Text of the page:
Nobuko Yoshiya, Pioneer of Japanese Lesbian Literature
The author's work strongly influenced the narratives of 'shojo' manga, aimed primarily at a female audience.
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The only daughter in a family of five children, Nobuko Yoshiya waited until the age of 19 to gradually free herself of the educational and societal norms that governed her life in her family home. In 1915, the young woman left Tochigi Prefecture, in the north of Honshu, for Tokyo. Having been raised by parents descended from samurai and according to the adage ‘good wife, wise mother’, which infused the learning and development process of young Japanese women from the end of the Meiji era (1868-1912), she discovered new standards in the capital.
She participated in several meetings at Seito, Japan’s first feminist magazine, and met numerous artists who would influence the beginnings of her evolution. Thus, Nobuko Yoshiya abandoned her skirts and dresses to opt for a more androgynous style and adopted a more tomboyish haircut.
A year later, she published the first part in her literary series Hana monogatari, which can be translated as Flower Tales. It comprises 52 stories, written between 1916 and 1924, in which the author presents romantic friendships between girls. This style became very popular with female student readers.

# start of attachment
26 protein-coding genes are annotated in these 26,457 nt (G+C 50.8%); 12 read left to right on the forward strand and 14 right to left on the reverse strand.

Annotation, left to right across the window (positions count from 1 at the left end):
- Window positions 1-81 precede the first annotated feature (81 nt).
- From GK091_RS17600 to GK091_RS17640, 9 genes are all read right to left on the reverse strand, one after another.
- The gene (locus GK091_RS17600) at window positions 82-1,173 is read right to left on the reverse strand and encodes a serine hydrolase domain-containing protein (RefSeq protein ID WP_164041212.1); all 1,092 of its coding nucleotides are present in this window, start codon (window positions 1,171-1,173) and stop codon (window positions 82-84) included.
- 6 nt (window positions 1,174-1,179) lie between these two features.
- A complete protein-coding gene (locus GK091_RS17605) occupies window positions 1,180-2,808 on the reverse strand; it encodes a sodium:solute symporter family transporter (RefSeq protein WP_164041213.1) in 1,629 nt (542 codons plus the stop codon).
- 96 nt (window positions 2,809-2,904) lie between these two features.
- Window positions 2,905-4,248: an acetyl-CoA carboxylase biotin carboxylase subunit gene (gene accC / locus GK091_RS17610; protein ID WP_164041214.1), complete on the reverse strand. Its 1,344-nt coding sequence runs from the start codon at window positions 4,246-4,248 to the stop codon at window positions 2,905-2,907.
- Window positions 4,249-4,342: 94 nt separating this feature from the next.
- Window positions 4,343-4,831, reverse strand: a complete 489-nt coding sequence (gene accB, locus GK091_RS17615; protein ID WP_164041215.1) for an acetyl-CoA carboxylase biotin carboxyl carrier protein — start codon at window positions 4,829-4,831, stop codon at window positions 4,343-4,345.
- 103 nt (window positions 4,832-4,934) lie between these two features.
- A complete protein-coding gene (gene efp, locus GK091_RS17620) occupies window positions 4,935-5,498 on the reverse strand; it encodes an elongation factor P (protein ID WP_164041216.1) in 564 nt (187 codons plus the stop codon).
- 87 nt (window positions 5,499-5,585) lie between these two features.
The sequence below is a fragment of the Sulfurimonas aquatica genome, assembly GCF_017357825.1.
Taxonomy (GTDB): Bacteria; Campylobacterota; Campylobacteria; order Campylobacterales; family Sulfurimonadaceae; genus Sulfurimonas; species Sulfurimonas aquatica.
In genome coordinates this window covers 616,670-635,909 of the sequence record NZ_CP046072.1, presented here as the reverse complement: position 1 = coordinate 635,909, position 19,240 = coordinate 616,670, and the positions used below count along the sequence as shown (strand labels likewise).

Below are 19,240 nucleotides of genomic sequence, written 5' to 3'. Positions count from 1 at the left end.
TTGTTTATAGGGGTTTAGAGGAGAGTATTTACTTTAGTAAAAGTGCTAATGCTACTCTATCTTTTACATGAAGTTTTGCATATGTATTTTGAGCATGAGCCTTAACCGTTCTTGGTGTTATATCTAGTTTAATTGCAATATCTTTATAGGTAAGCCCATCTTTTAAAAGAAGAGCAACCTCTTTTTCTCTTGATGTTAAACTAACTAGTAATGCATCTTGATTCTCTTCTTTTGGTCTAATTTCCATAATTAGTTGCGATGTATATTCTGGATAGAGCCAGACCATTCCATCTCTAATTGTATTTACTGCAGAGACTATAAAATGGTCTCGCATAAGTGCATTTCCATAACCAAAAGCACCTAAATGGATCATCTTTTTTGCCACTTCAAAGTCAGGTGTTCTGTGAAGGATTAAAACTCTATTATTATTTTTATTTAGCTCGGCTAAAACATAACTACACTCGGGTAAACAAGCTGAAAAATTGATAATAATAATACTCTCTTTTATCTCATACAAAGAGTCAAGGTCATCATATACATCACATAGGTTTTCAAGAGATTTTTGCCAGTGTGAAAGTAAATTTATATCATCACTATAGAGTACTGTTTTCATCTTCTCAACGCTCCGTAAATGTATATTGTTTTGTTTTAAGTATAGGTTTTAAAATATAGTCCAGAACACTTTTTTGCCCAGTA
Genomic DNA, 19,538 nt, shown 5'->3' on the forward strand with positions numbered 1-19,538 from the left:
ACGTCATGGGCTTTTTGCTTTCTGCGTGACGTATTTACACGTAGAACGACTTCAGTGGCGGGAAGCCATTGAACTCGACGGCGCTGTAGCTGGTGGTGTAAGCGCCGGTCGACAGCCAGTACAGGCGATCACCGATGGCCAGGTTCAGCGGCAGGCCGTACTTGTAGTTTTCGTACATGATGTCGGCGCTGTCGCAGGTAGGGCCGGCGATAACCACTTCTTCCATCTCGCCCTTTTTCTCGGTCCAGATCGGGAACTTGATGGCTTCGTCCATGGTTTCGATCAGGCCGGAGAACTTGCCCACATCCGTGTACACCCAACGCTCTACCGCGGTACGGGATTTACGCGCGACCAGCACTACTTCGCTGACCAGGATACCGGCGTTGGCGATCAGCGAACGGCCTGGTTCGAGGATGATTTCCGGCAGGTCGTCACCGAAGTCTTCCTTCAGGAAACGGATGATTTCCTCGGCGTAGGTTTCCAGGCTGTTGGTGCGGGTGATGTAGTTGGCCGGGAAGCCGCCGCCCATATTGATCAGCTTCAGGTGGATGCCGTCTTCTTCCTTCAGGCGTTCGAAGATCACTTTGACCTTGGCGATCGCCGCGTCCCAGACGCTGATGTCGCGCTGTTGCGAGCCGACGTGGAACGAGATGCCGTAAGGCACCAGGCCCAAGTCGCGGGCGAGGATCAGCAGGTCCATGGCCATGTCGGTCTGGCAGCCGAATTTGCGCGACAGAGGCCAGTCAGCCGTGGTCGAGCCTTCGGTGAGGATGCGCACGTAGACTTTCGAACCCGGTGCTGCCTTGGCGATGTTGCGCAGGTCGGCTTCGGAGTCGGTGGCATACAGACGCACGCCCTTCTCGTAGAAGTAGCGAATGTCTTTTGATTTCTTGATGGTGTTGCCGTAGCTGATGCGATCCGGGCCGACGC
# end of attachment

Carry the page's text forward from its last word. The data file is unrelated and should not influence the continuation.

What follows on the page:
Laying the foundations
This work formed the foundations for a genre that would be taken up again a few decades later in the popular josei and shojo manga, like Sailor Moon, also aimed at young women. Their plots often deal with female friendships that are to a certain extent ambiguous but ostensibly platonic, which allowed the author to avoid censorship.
Thus, in Hana monogatari, Nobuko Yoshiya instils the recurring themes of unrequited love, hidden desire, and relationships between women, the consequence of which is often a tragic ending in which one of the heroines commits suicide, or both protagonists end their lives to escape an arranged marriage to a man chosen by their family.
Nobuko Yoshiya made no attempt to conceal her relationship with a female teacher that lasted almost 50 years, in a Japan still fiercely conservative with regard to gay rights, and published a second work that was also much remarked upon, Yaneura no nishojo (Two Virgins in the Attic), in 1919, that critics considered to be largely autobiographical. It tells of the love story between two female dormmates who end up moving in together as a couple, in a shared apartment. These confident female characters assert that they have no need for a masculine figure of authority in their life.
After this book, Nobuko Yoshiya gradually abandoned the theme of homosexual love to turn more towards the situation of housewives in unhappy marriages. The author, who passed away in 1973, left the house she occupied and for which she had created the plans with her partner Monma Chiyo, to the city of Kamakura, not far from Tokyo. It has since been turned into a museum dedicated to the artist where visitors can discover her work and the different initiatives she took in this seaside city to promote culture and education for women.
To find out more about Nobuko Yoshiya’s work, visit the museum dedicated to the novelist in Kamakura, the Nobuko Yoshiya Memorial.
Address: 1-3-6 Hase Kamakura, 248-0016, Japan
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